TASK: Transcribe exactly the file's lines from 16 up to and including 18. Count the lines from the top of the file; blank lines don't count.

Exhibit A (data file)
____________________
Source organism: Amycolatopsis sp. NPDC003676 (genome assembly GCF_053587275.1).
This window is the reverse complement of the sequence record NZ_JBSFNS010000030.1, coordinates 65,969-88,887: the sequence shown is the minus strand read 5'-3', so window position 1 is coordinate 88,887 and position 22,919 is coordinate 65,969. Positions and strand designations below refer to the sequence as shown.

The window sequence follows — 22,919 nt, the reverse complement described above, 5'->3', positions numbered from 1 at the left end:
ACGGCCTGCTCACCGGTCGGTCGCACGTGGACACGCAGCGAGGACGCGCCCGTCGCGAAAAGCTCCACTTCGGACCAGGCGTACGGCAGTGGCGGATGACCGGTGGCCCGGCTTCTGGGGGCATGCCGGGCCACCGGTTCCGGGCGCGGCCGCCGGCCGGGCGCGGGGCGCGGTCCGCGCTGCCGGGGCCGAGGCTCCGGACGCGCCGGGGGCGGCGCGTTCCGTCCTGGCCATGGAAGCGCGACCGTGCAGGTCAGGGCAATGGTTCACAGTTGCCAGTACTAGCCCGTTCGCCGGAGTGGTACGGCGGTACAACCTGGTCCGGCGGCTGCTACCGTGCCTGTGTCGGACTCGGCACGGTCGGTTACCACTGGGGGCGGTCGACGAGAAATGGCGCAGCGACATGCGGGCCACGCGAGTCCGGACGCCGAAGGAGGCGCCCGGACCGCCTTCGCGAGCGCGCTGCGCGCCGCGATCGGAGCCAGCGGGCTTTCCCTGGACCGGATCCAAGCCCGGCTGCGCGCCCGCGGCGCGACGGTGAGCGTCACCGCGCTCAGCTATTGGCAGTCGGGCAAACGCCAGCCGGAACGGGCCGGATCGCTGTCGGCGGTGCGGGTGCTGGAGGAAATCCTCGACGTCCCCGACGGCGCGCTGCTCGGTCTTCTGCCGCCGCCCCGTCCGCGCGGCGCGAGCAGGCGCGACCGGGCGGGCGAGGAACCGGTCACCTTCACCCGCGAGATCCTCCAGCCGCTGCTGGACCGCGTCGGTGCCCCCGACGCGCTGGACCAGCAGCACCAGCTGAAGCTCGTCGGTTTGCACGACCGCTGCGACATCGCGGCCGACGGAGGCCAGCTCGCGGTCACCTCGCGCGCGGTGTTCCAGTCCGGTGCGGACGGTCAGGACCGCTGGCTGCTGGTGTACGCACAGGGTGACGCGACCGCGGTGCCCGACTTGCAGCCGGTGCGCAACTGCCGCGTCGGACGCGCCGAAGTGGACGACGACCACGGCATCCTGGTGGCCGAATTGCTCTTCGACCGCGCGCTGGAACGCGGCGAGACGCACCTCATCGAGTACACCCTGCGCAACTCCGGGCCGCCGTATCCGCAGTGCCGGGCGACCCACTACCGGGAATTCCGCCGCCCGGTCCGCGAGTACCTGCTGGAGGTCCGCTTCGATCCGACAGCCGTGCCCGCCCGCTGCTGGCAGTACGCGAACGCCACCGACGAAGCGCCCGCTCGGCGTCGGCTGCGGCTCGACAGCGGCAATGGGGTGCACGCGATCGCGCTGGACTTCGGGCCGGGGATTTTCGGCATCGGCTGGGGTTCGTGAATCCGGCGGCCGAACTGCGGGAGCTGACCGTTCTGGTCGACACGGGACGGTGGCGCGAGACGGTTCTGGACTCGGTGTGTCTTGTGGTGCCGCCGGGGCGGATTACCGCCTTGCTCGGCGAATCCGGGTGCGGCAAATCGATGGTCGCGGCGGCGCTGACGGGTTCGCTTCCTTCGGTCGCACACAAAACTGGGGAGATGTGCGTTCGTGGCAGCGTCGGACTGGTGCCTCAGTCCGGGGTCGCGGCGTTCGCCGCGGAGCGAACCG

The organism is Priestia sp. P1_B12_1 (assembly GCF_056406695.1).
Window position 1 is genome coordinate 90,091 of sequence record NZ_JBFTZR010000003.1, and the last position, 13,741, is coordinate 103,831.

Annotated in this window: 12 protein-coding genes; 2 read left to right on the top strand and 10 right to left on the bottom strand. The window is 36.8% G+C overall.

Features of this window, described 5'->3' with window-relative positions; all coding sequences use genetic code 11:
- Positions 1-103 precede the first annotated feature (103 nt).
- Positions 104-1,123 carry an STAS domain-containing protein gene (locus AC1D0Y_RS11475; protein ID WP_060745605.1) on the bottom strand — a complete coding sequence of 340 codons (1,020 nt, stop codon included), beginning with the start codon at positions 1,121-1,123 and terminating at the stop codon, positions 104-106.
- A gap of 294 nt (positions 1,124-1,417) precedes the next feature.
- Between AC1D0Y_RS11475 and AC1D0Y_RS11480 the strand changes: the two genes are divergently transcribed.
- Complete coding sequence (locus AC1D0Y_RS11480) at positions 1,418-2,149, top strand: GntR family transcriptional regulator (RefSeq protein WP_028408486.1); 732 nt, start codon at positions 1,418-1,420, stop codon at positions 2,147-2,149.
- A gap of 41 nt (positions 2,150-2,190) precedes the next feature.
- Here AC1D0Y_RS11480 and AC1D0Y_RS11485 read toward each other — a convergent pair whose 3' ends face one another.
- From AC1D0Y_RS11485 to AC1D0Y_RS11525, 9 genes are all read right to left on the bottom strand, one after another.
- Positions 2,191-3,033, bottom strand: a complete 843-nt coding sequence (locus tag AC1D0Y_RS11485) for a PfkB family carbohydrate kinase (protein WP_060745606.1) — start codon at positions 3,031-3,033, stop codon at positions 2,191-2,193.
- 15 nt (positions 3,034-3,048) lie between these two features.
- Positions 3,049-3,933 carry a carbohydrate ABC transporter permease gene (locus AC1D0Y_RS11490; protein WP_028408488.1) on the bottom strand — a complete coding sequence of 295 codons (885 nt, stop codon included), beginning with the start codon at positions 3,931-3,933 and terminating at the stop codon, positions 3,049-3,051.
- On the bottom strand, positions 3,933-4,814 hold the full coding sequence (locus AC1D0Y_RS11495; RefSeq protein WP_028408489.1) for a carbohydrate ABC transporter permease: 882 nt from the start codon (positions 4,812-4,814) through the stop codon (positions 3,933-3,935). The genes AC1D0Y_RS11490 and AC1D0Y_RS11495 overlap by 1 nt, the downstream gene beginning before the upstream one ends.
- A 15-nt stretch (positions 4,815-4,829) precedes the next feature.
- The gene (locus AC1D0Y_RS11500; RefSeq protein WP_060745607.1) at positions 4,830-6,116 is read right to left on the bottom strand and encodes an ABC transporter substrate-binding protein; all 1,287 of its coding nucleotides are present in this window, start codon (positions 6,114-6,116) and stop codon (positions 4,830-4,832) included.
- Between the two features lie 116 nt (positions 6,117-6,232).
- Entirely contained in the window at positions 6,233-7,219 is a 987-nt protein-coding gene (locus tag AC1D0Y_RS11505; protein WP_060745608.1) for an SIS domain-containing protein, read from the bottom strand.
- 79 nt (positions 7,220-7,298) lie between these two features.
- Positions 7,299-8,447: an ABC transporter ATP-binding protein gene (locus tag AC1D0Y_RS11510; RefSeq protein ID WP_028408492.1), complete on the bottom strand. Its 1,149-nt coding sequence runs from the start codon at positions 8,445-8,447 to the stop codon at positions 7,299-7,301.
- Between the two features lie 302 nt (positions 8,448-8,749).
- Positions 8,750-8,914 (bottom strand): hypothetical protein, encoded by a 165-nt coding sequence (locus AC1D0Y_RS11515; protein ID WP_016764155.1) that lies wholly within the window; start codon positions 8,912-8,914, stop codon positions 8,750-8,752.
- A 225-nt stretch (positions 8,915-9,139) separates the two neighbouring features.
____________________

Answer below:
- From AC1D0Y_RS11485 to AC1D0Y_RS11525, 9 genes are all read right to left on the bottom strand, one after another.
- Positions 2,191-3,033, bottom strand: a complete 843-nt coding sequence (locus tag AC1D0Y_RS11485) for a PfkB family carbohydrate kinase (protein WP_060745606.1) — start codon at positions 3,031-3,033, stop codon at positions 2,191-2,193.
- 15 nt (positions 3,034-3,048) lie between these two features.